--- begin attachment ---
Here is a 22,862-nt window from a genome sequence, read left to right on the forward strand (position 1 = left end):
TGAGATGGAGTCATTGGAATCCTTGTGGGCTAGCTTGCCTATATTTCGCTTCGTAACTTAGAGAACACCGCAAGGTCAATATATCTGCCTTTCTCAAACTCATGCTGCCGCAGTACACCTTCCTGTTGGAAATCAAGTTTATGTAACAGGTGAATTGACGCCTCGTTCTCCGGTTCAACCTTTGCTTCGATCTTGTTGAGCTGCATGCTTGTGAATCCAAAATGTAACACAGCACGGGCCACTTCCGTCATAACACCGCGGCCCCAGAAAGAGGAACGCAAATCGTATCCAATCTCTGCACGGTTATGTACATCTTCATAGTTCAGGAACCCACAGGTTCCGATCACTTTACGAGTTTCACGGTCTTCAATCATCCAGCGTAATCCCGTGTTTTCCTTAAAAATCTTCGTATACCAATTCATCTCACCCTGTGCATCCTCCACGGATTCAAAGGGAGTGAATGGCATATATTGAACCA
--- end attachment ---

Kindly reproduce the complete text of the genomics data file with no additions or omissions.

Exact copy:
Here is a 22,862-nt window from a genome sequence, read left to right on the forward strand (position 1 = left end):
TGAGATGGAGTCATTGGAATCCTTGTGGGCTAGCTTGCCTATATTTCGCTTCGTAACTTAGAGAACACCGCAAGGTCAATATATCTGCCTTTCTCAAACTCATGCTGCCGCAGTACACCTTCCTGTTGGAAATCAAGTTTATGTAACAGGTGAATTGACGCCTCGTTCTCCGGTTCAACCTTTGCTTCGATCTTGTTGAGCTGCATGCTTGTGAATCCAAAATGTAACACAGCACGGGCCACTTCCGTCATAACACCGCGGCCCCAGAAAGAGGAACGCAAATCGTATCCAATCTCTGCACGGTTATGTACATCTTCATAGTTCAGGAACCCACAGGTTCCGATCACTTTACGAGTTTCACGGTCTTCAATCATCCAGCGTAATCCCGTGTTTTCCTTAAAAATCTTCGTATACCAATTCATCTCACCCTGTGCATCCTCCACGGATTCAAAGGGAGTGAATGGCATATATTGAACCA